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Why polar bears may follow the sunspots.

Why polar bears may follow the sunspots

Most scientists cringe at suggestions that the 11-year sunspot cycle might influence bizarre factors on Earth, such as the number of polar bears hunted down each year. But a new study adds an intriguing twist to the polar bear proposal. Two researchers report finding a statistical link between the sunspot cycle and the severity of winter sea-ice near Newfoundland since the 1920s.

In some years, southerly winds blow an abnormal amount of Arctic sea-ice southward to Newfoundland, causing problems for shipping, fishing and oil-drilling efforts in the area. In other years, the ice is much less severe. Brian T. Hill and Stephen J. Jones of the Institute for Marine Dynamics in St. John's, Newfoundland, say their statistical studies of sea-ice records suggest that such variations follow the solar cycle -- a small waxing the waning of the sun's energy output, with an average period of about 11 years. They describe their findings in the April 15 JOURNAL OF GEOPHYSICAL RESEARCH.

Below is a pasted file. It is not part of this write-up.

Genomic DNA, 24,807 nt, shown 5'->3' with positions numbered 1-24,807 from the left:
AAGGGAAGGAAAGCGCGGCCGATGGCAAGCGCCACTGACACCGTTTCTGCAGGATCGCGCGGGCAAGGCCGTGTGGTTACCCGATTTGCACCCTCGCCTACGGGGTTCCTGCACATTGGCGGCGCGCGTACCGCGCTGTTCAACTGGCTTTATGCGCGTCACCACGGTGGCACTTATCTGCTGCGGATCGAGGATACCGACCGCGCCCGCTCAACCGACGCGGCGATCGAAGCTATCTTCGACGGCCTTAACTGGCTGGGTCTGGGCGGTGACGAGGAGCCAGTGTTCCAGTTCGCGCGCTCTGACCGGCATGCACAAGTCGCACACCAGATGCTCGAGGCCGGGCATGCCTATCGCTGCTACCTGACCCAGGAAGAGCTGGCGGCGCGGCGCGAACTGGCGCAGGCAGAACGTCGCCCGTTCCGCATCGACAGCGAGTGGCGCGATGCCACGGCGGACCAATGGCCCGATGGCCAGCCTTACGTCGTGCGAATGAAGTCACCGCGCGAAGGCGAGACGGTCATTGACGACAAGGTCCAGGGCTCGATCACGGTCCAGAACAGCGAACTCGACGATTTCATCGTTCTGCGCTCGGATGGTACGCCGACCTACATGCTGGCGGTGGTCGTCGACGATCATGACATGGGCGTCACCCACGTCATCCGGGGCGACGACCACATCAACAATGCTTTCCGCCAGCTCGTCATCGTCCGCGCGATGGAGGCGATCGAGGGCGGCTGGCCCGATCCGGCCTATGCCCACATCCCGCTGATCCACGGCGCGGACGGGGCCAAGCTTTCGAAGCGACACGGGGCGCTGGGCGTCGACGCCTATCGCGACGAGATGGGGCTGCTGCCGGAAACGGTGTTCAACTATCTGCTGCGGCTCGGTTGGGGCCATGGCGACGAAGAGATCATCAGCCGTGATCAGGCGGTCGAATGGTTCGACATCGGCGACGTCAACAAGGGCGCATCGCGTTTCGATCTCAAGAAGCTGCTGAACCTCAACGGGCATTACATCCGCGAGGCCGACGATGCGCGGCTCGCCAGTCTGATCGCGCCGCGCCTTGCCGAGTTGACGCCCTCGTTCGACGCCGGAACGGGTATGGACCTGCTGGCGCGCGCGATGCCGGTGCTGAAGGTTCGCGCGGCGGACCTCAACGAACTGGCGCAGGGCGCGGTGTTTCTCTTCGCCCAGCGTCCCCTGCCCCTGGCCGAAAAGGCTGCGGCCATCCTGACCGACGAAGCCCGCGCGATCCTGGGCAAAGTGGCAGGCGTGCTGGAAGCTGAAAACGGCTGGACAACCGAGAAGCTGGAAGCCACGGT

The statistical link between ice and solar cycle appears strongest, they say, when the calculations take into account another factor called the quasi-biennial oscillation (QBO) -- a pattern of stratospheric winds circling Earth's tropics and reversing direction about every 1 to 1-1/2 years. The researchers found the best match between ice severity and solar variations during years when the stratospheric winds blew from the west. In the last three years, several scientists have described similar statistical links between the solar cycle and Earth's weather patterns during the westerly phase of the QBO (SN: 5/14/88, p.310).

Hill and Jones suggest that periods of strong solar activity could somehow set up patterns of high air pressure that keep sea-ice from blowing south toward Newfoundland. If so, the polar bear link could make some sense, Hill speculates, because years of mild sea-ice might restrict the bears' travels.

Statistical correlations between solar cycle and variations on Earth, while tantalizing, remain quite controversial. Meteorologists can't currently explain how minute changes in the sun's radiation could cause such large variations in Earth's weather.
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Publication:Science News
Date:May 19, 1990
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